Abstract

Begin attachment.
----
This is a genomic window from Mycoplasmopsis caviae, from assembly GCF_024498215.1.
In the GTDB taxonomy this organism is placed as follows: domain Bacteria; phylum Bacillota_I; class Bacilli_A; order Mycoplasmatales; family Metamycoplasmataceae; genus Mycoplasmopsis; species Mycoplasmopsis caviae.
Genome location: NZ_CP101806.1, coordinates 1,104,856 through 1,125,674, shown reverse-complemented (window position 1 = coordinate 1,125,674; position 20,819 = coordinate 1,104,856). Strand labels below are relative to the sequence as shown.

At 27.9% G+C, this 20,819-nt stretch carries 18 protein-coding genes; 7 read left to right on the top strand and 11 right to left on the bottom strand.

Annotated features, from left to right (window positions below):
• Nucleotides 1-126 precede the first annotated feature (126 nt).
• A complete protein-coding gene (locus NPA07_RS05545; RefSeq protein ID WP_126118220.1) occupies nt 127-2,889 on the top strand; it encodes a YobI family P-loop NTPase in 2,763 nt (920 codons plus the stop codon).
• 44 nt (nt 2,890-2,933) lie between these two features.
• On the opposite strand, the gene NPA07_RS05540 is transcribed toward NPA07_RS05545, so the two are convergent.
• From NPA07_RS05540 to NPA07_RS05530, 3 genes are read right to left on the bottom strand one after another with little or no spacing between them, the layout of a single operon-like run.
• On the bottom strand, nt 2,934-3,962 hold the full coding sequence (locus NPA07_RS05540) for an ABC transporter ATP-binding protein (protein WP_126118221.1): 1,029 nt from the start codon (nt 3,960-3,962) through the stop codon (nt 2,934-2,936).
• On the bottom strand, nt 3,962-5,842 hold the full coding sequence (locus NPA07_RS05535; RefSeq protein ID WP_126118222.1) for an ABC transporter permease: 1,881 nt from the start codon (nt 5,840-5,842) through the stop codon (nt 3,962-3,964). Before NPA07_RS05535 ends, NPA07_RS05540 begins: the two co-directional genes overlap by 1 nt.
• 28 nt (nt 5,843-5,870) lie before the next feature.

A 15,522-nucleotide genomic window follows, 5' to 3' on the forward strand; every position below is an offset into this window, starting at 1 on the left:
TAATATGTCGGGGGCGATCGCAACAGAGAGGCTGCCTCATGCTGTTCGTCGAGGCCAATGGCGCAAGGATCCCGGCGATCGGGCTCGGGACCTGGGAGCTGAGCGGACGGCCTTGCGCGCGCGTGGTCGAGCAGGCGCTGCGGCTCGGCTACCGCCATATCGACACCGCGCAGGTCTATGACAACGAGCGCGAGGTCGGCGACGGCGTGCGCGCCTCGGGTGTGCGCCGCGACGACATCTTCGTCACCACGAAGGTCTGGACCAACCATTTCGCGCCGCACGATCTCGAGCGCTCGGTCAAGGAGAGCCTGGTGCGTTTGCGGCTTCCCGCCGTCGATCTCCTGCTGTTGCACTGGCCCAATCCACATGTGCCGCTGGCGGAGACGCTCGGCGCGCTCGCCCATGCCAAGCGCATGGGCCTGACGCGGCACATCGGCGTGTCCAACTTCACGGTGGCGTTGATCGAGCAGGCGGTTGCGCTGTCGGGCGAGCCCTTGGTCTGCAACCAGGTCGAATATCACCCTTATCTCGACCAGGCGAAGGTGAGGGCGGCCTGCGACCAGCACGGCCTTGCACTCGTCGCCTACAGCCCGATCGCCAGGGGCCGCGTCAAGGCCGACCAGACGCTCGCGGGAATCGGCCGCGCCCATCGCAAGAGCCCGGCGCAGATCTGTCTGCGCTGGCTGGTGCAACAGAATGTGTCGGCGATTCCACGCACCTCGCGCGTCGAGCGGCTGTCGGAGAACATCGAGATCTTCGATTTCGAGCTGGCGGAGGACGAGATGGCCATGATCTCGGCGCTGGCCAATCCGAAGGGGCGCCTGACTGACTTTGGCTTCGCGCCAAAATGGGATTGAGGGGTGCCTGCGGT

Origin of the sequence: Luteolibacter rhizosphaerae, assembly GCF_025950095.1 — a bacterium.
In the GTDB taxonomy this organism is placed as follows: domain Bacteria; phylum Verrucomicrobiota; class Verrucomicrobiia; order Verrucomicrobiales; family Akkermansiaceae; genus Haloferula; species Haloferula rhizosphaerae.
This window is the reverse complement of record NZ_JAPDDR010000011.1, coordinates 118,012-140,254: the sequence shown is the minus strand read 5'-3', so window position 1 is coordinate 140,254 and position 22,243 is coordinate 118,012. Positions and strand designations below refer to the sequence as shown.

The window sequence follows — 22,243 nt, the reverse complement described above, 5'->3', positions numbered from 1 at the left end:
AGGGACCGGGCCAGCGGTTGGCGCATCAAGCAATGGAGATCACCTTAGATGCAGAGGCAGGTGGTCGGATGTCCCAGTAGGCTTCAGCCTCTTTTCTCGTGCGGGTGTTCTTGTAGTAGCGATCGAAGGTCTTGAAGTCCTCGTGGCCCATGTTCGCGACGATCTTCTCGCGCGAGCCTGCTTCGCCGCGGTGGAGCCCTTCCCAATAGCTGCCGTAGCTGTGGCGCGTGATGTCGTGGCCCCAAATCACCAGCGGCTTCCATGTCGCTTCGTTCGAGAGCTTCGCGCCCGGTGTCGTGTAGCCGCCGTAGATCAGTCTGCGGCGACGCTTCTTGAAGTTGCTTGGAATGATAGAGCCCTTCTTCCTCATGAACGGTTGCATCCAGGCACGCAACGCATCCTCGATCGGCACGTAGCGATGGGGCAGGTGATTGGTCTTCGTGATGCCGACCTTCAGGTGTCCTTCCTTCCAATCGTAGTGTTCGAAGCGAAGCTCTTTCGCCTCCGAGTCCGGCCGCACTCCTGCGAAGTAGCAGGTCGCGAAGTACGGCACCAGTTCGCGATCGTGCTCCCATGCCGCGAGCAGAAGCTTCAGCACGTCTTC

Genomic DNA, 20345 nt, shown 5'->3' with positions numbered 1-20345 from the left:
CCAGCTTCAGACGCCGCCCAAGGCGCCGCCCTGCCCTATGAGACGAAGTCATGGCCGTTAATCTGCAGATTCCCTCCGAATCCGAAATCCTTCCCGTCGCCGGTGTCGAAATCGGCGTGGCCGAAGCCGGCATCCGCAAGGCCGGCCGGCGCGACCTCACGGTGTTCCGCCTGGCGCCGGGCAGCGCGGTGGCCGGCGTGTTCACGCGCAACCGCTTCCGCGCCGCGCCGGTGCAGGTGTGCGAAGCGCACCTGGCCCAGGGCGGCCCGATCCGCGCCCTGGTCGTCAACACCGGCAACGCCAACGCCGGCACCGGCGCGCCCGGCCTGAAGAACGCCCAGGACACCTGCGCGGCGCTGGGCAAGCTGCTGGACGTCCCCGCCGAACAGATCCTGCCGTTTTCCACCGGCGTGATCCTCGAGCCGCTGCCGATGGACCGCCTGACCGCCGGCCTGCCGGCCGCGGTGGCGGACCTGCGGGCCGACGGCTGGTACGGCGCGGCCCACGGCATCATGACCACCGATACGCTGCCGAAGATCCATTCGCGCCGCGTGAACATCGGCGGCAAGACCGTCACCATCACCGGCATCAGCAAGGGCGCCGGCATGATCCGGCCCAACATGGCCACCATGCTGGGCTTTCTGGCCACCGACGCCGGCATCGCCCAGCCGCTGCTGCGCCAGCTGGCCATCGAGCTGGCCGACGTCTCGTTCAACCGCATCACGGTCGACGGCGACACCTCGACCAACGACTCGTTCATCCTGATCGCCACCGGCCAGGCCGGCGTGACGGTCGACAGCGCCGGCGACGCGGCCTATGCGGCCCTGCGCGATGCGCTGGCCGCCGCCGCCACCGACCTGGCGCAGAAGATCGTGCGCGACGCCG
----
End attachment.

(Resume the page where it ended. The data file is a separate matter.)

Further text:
Each near-side lunar mare displays a range of geomorphic indices on its surface. This is interpreted to be due to the presence of effusions of different ages on the surface of each mare. This interpretation contradicts the theory that mare surfaces were formed contemporaneously. The landing sites of Apollo 11 and 12 have geomorphic indices of 10.3 and 8.4, respectively; the radiometric ages of the rocks are approximately 3.6 × 109 and 3.4 × 109 yrs. Geomorphic indices on mare surfaces range from less than 5 to more than 14, indicating that the two landing sites were formed approximately in the middle of the time span required for mare surface formation. Using four possible relationships between geomorphic index and age, the length of time between the beginning and end of mare effusion is inferred to be at least 1 × 109 yrs, and possibly twice as much. Some evidence is presented that effusive activity may have reached two maxima.

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